Tuesday, July 7, 2015

The Other Side of Gustave Doré

When I think of the work of Gustave Doré, I usually think of the moody black and white engravings from the Bible and the Divine Comedy that appeared in the Dover reprint editions.
So I was pleasantly surprised to discover a broader scope of his talents in the current issue of Illustration Magazine (Issue #48). 

The article by Gary Land has 40 illustrations. There are some of the classic engraved black and white pieces, but most of the images are in color, including this wonderfully strange portrait of a grimacing Pierrot, painted in watercolor and gouache. 

Publisher Dan Zimmer told me: "I tried to focus on showing color works, and things that were new to me, as I assumed they would probably be new to many other readers as well."

Doré, Souvenir of Loch Lomond, 1875
Doré was largely written off by the critics and historians because he was from outside of Paris, and he was a child prodigy who got started illustrating very early. But he was painting all along, and some of his landscapes are reminiscent of the lyrical landscapes of the Barbizon painters or the Hudson River School. 

La Siesta, Memory of Spain, 1868 by Doré 

Many of the published Doré engravings were based on his fully realized paintings. Because of the reach of his published art, he was admired worldwide, including by American illustrators such as Howard Chandler Christy, who said,
"Gustave Doré! What a thrill this name meant to me as a small boy on an Ohio farm, where the only art news to be had came to us through books and magazines. Harper's and Century Magazine were the publications of note then, and from time to time they would reproduce some of the great paintings of the masters....I came to know the works of that great genius Gustave Doré—Doré who could picture both Heaven and Hell with such tremendous bigness and unlimited imagination, giving the impression of thousands of figures on one canvas, above and below—human beings floating, falling, tumbling, flying through space—Doré, the greatest one of his kind the world has ever known."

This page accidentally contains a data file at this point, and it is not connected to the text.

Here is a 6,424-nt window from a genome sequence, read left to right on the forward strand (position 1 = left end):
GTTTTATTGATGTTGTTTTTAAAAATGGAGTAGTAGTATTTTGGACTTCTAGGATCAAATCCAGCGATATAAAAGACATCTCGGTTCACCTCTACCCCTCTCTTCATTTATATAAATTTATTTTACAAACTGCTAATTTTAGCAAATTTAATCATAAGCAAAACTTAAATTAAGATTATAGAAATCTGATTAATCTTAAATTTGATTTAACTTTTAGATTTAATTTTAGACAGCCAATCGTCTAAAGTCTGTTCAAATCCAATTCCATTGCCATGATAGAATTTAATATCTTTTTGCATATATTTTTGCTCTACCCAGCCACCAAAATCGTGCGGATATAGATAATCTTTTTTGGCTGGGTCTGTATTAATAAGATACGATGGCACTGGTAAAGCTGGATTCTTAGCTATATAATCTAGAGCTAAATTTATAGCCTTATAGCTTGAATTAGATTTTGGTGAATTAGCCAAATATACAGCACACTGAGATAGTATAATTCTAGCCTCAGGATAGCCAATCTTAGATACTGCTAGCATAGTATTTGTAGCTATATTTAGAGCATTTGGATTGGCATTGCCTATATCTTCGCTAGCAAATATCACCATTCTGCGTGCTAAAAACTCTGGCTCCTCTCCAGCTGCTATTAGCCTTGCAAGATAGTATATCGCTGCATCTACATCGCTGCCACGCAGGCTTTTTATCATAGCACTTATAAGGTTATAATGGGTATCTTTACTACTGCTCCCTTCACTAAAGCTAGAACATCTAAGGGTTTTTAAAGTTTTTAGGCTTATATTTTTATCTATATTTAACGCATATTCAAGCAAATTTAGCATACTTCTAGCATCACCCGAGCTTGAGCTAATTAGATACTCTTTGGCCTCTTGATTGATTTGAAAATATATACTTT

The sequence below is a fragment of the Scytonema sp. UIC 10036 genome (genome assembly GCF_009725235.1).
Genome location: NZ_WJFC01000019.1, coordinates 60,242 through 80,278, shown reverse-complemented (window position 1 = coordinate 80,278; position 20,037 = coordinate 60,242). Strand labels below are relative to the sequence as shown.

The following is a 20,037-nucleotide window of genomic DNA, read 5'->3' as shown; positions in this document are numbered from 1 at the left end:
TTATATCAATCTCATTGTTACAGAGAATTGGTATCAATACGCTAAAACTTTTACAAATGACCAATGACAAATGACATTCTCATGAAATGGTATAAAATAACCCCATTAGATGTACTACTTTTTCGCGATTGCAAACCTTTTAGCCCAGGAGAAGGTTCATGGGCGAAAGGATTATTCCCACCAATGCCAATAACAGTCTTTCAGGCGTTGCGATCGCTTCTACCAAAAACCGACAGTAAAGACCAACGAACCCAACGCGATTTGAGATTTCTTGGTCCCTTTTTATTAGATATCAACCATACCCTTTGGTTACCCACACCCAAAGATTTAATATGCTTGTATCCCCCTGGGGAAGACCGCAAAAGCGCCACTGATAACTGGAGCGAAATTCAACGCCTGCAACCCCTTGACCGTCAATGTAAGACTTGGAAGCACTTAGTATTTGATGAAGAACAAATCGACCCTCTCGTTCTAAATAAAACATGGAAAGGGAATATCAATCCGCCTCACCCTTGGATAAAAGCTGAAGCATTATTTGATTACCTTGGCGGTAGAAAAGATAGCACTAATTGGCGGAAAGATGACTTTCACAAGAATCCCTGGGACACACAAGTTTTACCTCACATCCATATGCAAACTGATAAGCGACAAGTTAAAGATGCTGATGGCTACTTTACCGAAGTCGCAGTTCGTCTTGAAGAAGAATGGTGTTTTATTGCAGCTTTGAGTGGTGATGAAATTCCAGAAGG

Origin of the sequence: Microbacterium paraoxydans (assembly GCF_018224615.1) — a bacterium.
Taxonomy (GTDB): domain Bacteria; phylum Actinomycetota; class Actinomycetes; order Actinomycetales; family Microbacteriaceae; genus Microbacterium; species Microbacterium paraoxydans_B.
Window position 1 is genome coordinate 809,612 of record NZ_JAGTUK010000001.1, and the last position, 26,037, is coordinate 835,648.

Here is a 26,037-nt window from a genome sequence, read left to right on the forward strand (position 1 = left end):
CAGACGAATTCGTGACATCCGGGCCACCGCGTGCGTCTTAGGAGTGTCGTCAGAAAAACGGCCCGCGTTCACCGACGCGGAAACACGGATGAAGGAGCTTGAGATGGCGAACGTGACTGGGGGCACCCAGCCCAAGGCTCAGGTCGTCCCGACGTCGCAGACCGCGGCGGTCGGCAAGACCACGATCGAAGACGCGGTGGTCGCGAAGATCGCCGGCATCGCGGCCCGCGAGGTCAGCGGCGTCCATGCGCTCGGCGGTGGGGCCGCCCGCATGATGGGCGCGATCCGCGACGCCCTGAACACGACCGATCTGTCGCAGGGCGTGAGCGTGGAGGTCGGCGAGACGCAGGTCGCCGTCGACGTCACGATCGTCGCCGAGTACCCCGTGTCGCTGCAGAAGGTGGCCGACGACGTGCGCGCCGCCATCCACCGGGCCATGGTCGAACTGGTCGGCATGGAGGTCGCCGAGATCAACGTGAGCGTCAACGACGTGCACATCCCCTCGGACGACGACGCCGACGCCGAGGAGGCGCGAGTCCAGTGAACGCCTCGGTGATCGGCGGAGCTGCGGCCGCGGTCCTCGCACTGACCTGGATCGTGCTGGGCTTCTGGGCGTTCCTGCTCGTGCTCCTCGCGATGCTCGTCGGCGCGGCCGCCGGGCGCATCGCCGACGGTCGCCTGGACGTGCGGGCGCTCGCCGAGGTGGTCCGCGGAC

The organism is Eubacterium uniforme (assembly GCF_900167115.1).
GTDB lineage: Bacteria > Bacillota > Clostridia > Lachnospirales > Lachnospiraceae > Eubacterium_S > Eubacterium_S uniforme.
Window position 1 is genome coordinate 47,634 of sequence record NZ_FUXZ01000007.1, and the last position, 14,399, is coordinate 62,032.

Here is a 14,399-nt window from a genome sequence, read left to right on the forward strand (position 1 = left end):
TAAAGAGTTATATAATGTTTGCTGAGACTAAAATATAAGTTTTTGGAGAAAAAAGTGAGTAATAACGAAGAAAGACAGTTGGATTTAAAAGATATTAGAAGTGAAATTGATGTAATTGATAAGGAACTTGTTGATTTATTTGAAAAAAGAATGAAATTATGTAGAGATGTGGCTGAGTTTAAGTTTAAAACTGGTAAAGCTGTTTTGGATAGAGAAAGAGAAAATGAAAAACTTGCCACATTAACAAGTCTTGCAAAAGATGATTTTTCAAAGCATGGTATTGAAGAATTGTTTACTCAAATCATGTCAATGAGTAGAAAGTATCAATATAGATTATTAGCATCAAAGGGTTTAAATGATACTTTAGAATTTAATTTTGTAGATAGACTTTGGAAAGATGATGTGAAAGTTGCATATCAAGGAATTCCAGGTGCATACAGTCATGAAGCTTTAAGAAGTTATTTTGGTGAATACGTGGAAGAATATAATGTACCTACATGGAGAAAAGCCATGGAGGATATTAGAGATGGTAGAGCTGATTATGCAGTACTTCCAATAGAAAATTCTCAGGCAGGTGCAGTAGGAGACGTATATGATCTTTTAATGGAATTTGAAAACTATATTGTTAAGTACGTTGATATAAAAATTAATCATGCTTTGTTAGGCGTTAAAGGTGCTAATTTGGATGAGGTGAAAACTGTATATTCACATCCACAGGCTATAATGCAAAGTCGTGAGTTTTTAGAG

Illustration Magazine
The Doré Illustrations for Dante's Divine Comedy (Dover Pictorial Archives)
The Dore Gallery: His 120 Greatest Illustrations (Dover Pictorial Archives)
Gustave Dore 1832-1883: Master of Imagination


Russell Dickerson said...

The Denver Museum of Art features his painting, " La Famille du Saltimbanque: L'Enfant Blesse (The Family of Street Acrobats: the injured child)". I also had no idea that he was a painter, but I've loved his engravings for as long as I can remember. When I saw the painting at the museum, I quite literally stopped in my tracks and said "wow". My daughter even loved it, and when she came back from another recent trip she told me that the Dore was still a gorgeous painting. It's a sad story in the work, about losing a child, but it's painted beautifully.

Eugene Arenhaus said...

I had seen at least one large oil painting by Dore which was entirely in black and white. I believe it's been the "Black Prussian Eagle". A rare thing, to do that in oils.

Bryan Coombes said...

What wonderful work, illustrative and painterly. I aspire to this style.